Cantilever vs V brakes – Which is Better? (Explained)

Whether you’re a cyclist or you’re someone who’s just getting into cycling, you might find yourself confused between cantilever and V brakes.

You might ask yourself – which ones are better? What are the similarities and differences? Is one better than the other?

Let’s take a look.

Key takeaway:

Both brake systems are a kind of caliper brakes and rim brakes, which means both use brake pads pressed against the rims’ side walls, slowing down the bike. However, while cantilever brakes are symmetric, V brakes aren’t which means the former has a center pull mechanism. The wire connection between the two also differs. 

What are the similarities between cantilever and v brakes?

V-brakes are basically side-pull cantilever brakes and share numerous similarities. Let’s take a look. 

Mounting bosses  

Brake mounting bosses or braze-ons designed either for V-brakes or cantilevers allow you to install any of the two brake systems. Yes, you might find a few small differences between the braze-ons designed for two, but they’re mostly completely interchangeable.

Mechanical cable pull

Most v-brakes and cantilevers are cable-actuated. And even though hydraulic rims are also available, they aren’t very famous among bikers.  


Both cantilever and V-brakes have similar braking mechanisms. Basically, the brake lever pulls a cable that rotates the bike arms. In turn, these grab the rim and the brake pads start to rub against the rim to slow down the bike.  

And once the lever is released, springs take the brake arms back to their original position, thereby freeing the wheel. 

What are the differences between V brakes vs cantilever?

Both brakes have a number of differences between them. Let’s go through them one by one.

Mechanical advantage

By mechanical advantage, I mean the leverage in the brake systems, which is quite similar to the leverage in tools. As a tool amplifies the input force, the leverage becomes more powerful.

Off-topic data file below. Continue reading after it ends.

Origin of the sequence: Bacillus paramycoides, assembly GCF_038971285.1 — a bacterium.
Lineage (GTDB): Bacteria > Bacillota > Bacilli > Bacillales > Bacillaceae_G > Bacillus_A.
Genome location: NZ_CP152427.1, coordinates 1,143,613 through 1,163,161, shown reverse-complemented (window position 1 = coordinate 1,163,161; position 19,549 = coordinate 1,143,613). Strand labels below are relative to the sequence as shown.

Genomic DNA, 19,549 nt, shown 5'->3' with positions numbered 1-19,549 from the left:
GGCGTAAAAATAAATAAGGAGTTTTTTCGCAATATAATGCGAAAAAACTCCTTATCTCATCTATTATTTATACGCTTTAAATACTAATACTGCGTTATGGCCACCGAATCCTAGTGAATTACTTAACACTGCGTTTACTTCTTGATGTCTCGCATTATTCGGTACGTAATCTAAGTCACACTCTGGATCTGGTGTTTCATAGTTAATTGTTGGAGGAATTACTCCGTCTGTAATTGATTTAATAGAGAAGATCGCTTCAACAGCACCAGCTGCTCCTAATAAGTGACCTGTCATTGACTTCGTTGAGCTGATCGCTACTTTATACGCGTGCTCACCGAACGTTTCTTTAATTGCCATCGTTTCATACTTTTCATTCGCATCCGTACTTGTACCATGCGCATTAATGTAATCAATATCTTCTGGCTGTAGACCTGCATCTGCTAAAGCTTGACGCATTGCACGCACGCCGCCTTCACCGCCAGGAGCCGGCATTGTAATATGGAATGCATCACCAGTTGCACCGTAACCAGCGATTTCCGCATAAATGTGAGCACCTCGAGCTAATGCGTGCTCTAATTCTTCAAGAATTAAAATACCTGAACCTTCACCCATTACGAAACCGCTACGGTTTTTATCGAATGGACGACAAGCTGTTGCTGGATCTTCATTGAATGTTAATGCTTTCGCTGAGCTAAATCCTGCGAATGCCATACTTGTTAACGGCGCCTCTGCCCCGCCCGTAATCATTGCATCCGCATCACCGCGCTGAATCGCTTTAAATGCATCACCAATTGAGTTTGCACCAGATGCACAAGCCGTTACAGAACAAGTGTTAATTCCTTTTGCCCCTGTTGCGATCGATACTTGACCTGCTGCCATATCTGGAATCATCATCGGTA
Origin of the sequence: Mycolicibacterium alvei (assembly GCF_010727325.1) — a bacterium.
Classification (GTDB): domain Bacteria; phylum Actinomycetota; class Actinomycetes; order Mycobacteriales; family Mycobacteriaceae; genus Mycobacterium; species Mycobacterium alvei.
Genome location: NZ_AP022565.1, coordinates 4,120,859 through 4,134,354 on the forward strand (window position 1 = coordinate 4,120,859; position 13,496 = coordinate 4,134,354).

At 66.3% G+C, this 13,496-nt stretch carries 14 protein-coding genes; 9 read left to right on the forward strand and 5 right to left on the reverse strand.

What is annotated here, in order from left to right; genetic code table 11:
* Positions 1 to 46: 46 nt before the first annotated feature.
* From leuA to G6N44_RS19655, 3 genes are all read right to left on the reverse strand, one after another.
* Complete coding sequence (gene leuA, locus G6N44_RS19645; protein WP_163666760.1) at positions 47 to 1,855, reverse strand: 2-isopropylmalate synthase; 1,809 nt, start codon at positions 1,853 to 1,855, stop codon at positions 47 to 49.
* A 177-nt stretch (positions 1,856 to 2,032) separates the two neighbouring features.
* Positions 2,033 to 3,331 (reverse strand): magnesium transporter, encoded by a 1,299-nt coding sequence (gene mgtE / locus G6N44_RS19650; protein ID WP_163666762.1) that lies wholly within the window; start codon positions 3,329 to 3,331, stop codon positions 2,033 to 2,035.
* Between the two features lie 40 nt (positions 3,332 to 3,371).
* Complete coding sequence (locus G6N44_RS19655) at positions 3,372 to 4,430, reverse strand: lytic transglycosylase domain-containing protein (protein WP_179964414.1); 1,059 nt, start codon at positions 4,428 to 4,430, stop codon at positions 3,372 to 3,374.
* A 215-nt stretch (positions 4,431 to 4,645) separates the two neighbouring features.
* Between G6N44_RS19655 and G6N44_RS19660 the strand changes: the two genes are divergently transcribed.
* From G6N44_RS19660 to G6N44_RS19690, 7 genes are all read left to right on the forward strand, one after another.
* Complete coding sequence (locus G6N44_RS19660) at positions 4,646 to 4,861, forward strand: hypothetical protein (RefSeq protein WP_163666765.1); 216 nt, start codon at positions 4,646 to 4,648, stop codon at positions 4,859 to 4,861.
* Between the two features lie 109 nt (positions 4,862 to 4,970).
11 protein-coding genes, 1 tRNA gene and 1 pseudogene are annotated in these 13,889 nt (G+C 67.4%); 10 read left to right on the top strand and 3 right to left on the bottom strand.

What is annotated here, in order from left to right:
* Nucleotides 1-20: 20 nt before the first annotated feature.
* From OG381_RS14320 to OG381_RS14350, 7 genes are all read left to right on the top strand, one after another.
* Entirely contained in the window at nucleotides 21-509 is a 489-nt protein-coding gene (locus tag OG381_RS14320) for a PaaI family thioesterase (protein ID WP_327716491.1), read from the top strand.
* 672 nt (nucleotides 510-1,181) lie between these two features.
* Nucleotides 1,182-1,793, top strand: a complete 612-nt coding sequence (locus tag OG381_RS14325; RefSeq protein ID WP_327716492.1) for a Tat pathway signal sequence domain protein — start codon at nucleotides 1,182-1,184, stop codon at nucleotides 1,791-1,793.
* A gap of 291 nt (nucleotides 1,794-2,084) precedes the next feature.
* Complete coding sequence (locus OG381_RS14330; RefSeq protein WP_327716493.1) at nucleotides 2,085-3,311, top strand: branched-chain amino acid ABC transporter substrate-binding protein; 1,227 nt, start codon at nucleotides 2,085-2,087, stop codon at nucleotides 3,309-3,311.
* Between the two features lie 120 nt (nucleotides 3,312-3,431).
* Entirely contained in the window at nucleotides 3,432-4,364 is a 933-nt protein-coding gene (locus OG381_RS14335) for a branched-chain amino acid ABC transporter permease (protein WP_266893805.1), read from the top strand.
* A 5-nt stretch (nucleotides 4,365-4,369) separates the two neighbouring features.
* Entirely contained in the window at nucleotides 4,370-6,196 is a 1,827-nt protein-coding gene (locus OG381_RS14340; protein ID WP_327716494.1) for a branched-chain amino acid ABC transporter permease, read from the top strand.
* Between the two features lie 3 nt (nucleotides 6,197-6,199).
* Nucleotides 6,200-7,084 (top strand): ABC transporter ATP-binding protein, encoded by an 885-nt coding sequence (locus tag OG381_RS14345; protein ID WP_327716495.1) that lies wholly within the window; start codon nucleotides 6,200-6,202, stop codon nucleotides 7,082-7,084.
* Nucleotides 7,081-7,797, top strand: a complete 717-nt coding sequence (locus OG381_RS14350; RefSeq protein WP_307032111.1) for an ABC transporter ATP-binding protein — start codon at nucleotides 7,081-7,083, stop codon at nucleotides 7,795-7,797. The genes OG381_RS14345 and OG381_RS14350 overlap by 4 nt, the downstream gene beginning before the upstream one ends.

So when it comes to brake systems, you can adjust the cantilever brakes by altering the pulling angle and cable length. You can also increase or decrease the mechanical advantage. 

However, in V-brakes, the mechanical advantage is fixed. But it’s quite high, so it’s more powerful from the start, even if you just squeeze the lever very slightly. 

Brake pads and levers

Both V brakes and cantilever brakes use different brake pads and levers since both brake systems have different mechanical advantages. And since the brake pads are specialized, both brake systems call for different pads.

Cantilever brake pads come with a smooth post that is attached to the brake arms with washers and bolts. Meanwhile, V brake pads come with a whole attachment system including a bolt protruding from the pad as well as oblong washers to modify the angle.

Tire clearance

Tire clearance refers to the amount of space present between the tire and the other parts of the bike like the brakes.

When it comes to cantilever brakes, there’s less tire clearance compared to the clearance in V brakes. This is better since it reduces the amount of debris and mud that can collect there. However, it also means that you’ll only have a handful of options when you want to swap out the tires. 

For example, the tire clearance in road bikes is less than the clearance in a mountain bike so while you can add thinner tires on the latter, you can’t add thicker ones on the former without altering the brake. 

What makes cantilever brakes better than V brakes?

Even though cantilever brakes are an old kind of bicycle brake, they’re quite common. Of course, it’s hard to call one better than the other, but cantilever brakes have a few benefits over V brakes. 

The primary advantage that cantilever brakes have over V brakes is that there’s greater clearance between the tire’s rim and the brakes, which is ideal for muddy conditions. Plus, when it comes to cantilever breaks, the mud tends to go underneath the pads and just fling off.

However, the mud tends to catch on V brakes, making it harder to pedal.

What makes V brakes better than cantilever brakes?

V brakes have a number of advantages over cantilever brakes. Let’s go through them one by one.

Easier to adjust 

There are two wires in the cantilever brakes that connect from the pads to some central point. If one of these wires becomes loose, it’s difficult to adjust. However, in V brakes, you can tighten the wires separately by adjusting a screw on the brake.